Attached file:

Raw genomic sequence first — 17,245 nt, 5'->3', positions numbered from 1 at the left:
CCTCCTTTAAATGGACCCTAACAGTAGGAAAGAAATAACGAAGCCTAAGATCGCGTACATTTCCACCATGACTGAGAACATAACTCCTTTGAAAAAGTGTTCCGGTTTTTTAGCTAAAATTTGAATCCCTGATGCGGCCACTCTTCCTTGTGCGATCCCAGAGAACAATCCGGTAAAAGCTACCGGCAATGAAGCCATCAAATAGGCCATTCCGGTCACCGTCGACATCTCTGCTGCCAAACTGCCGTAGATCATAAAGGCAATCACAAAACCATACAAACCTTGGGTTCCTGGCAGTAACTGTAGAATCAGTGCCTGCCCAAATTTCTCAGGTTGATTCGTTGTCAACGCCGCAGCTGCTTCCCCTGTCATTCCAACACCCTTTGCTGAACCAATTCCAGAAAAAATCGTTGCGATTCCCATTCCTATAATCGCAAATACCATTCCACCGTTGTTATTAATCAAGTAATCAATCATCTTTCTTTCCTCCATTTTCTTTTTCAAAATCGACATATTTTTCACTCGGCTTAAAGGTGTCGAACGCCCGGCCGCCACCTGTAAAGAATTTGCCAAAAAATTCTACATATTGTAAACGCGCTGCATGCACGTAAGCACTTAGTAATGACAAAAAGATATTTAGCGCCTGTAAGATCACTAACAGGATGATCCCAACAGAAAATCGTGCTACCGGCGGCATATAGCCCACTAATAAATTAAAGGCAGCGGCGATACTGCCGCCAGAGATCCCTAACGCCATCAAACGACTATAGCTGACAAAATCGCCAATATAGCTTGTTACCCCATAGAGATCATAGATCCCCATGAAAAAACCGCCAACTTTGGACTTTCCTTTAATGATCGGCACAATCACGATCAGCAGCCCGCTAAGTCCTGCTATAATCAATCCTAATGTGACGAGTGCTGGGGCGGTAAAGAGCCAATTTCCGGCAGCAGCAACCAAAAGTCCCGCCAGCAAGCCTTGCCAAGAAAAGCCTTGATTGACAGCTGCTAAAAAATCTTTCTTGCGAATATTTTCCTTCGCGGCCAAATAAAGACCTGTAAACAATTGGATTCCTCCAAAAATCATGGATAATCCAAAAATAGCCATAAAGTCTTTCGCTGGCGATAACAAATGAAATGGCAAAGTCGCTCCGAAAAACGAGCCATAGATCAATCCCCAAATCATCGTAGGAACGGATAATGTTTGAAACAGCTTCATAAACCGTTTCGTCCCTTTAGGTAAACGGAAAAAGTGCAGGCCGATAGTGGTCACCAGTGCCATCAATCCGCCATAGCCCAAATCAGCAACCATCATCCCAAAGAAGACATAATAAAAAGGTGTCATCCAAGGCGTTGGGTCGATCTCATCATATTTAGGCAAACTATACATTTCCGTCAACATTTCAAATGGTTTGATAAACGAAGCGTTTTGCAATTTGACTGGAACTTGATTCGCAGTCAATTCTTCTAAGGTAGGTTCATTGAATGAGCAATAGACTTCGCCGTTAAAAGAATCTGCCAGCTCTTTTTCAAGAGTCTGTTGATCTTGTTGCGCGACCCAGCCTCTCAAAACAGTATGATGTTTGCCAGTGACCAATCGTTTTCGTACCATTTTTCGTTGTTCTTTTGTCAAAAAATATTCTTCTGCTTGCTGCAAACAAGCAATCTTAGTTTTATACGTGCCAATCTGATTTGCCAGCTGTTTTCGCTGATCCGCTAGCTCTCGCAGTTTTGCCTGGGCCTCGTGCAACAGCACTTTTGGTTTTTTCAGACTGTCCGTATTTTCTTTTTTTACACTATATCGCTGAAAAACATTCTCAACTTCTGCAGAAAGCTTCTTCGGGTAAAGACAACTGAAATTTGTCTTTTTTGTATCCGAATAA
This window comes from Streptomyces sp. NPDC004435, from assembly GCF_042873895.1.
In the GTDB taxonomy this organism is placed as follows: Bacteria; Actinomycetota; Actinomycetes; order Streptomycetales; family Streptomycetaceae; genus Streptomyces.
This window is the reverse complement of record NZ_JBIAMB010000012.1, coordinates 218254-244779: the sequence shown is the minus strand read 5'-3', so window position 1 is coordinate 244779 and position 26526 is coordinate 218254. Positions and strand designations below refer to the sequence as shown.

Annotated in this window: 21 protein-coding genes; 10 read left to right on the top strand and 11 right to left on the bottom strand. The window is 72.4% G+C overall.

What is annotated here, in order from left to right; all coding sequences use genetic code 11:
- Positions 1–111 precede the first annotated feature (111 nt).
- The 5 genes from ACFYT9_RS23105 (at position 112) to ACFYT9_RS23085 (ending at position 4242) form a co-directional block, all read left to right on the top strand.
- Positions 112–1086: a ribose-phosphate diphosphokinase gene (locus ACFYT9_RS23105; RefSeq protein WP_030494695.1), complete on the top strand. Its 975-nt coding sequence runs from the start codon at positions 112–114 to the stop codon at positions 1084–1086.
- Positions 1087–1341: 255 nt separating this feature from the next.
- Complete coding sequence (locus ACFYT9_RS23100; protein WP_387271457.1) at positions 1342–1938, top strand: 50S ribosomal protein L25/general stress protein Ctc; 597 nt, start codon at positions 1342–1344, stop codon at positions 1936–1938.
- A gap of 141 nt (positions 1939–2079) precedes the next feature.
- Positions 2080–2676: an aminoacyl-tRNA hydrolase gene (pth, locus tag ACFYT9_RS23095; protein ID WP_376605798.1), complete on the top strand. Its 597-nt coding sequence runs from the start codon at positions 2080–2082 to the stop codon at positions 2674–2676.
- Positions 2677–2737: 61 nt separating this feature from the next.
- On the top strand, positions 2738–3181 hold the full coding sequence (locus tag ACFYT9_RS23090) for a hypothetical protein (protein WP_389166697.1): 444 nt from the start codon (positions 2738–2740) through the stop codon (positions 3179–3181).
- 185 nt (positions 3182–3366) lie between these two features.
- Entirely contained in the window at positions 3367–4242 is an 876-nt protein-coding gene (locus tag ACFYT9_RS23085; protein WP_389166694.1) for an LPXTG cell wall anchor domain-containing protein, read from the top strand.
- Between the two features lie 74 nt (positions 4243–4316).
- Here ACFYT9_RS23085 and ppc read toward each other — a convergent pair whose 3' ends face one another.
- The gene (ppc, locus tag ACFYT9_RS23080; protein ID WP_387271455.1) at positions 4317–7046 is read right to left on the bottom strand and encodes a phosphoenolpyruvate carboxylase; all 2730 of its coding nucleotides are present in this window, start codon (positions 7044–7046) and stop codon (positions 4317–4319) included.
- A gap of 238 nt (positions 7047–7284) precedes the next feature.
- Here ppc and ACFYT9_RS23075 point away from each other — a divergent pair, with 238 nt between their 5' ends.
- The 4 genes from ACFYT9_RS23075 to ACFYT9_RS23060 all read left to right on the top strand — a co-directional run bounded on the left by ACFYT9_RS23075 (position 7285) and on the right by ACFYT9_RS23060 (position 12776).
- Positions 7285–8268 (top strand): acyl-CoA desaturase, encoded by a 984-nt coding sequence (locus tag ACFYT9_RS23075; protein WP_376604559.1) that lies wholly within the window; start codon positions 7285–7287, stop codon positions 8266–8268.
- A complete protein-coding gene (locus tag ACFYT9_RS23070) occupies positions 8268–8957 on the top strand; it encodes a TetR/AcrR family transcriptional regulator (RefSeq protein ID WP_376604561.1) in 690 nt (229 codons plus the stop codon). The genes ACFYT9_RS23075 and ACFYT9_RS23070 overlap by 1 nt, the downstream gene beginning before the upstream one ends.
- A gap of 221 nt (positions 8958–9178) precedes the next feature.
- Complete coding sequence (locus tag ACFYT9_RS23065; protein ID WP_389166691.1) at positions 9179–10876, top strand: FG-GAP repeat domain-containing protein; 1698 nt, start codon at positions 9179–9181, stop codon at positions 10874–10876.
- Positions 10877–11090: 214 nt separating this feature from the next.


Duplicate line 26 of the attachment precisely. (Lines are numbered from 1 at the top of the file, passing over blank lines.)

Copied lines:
- A complete protein-coding gene (locus tag ACFYT9_RS23070) occupies positions 8268–8957 on the top strand; it encodes a TetR/AcrR family transcriptional regulator (RefSeq protein ID WP_376604561.1) in 690 nt (229 codons plus the stop codon). The genes ACFYT9_RS23075 and ACFYT9_RS23070 overlap by 1 nt, the downstream gene beginning before the upstream one ends.